Well, I think one of the problems with Birds of Prey was there were too many cooks in that kitchen. The studio, the producers, the network, all had very different visions of what that should be. They should have just let Laeta Kalogridis control that. Instead they decided to try to get their hands in the mix. I think the best shows have one voice and one vision, or a team, whatever it is, and you have to defer to your talent. Laeta Kalogridis, more than most people, is certainly someone who can deliver when it comes to this genre. She was new to TV at the time... but that was a big mistake to me. Hand Laeta the reins and just let her go!

Your new series Penoza was just announced [last week]. Do you feel confident that you'll have that kind of creative control, post-Twilight?

I can sure try! [Laughs] It remains to be seen when we actually have a show on the air, or where Earthseed goes, which I'm also producing. There is nothing in this business that is entirely in one person's hands; the people that are paying for it have ultimate control, which makes sense. So it really depends on how much they trust their talent, and how much their talent lives up to that trust. You have to earn it. I think perhaps because I've been doing this for 20 years and between Twilight and Dexter I've proven myself somewhat, they'll be a little more inclined to trust me, but I have to live up to that. I have to really earn that.

The concept of Penoza, which is adapted from the Dutch series, sounds something like a Breaking Bad meets Mob Wives.

[Laughs] That's not bad! That's not a bad comparison. For me, it is a fantastic role for some fantastic actress for us to bring in from features, very much like Glenn Close in Damages or Kyra Sedgwick [in The Closer]. It gives them something really great to play, and this role is so complex. What I love about it is that it's not about the sins of the father; her husband, who is killed - yes, he was a criminal. But she was equally as guilty in that she let it happen. She stood by. She was complacent, she condoned it. And so it's the sin of the mother in that regard, and that's what I'm interested in exploring. I love that as a theme for women: Stop standing by! You've got to make stuff happen, you've got to create your own world because if you let other people do it, they're going to just screw you. So it's really about a woman taking the reins of her life, having been put in this position by her own complacency and now stepping up.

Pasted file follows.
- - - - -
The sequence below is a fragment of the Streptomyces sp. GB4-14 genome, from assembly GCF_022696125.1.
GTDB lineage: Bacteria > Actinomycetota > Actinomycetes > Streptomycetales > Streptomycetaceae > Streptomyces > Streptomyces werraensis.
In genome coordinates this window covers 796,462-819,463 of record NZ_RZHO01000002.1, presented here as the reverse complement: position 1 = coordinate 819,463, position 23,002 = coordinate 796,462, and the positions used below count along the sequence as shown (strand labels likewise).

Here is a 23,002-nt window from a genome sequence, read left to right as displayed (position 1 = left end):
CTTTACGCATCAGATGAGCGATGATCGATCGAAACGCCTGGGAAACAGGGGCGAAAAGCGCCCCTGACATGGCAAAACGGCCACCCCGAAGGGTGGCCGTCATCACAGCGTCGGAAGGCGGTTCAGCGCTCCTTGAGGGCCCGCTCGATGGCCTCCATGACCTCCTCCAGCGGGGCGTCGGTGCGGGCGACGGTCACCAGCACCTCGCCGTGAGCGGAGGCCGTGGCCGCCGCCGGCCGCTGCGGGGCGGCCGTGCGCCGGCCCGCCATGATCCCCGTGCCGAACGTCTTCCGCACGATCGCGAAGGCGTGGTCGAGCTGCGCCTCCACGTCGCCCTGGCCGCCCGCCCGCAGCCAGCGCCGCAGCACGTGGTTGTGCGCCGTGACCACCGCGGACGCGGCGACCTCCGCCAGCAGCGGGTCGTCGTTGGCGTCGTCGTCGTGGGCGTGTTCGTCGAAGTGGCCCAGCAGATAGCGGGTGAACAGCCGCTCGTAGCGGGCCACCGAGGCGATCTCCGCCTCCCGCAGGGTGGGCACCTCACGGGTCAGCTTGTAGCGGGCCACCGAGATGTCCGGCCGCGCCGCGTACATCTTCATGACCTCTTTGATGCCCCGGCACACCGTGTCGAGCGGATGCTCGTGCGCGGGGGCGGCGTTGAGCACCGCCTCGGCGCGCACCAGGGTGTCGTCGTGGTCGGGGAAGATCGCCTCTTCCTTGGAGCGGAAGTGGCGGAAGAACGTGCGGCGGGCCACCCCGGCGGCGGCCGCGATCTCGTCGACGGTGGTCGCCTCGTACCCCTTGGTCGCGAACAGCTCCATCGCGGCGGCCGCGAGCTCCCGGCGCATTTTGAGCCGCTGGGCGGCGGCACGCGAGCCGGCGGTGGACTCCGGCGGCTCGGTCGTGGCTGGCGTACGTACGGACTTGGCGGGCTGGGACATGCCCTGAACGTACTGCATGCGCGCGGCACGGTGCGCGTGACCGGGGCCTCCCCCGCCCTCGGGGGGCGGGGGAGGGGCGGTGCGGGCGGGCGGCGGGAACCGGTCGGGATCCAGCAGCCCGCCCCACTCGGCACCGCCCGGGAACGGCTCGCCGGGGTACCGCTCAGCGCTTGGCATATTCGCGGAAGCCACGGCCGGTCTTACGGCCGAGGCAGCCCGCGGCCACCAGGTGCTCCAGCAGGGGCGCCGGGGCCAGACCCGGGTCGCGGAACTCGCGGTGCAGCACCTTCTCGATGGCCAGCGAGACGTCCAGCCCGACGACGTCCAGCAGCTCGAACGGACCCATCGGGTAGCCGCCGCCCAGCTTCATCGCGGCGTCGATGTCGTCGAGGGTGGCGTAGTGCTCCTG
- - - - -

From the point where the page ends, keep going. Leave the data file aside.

So, kind of like if Edie Falco's Carmela took over from Tony Soprano?

Exactly! It's a different tone, because she only did it because her family's lives were in danger. Carmela would do it for very different reasons; Carmela would do it because she likes her house and wants to keep all her shoes.

ABC seems an unusual home for a show like this.

I know! When they sent me the Dutch series, I watched it going, "Really? ABC wants to do this?" But as it turns out it was Paul Lee himself who aggressively pursued it. So he's very enthusiastic about it. And if you think about it, actually, network really is the place for it, because it's already been done on cable. The Sopranos and Breaking Bad have really covered this territory, so I think cable is at the moment played out. Doing it on network is a different world.

The Twilight Saga: Breaking Dawn -- Part 1 is in theaters now.

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[A portion of this interview appeared last week.]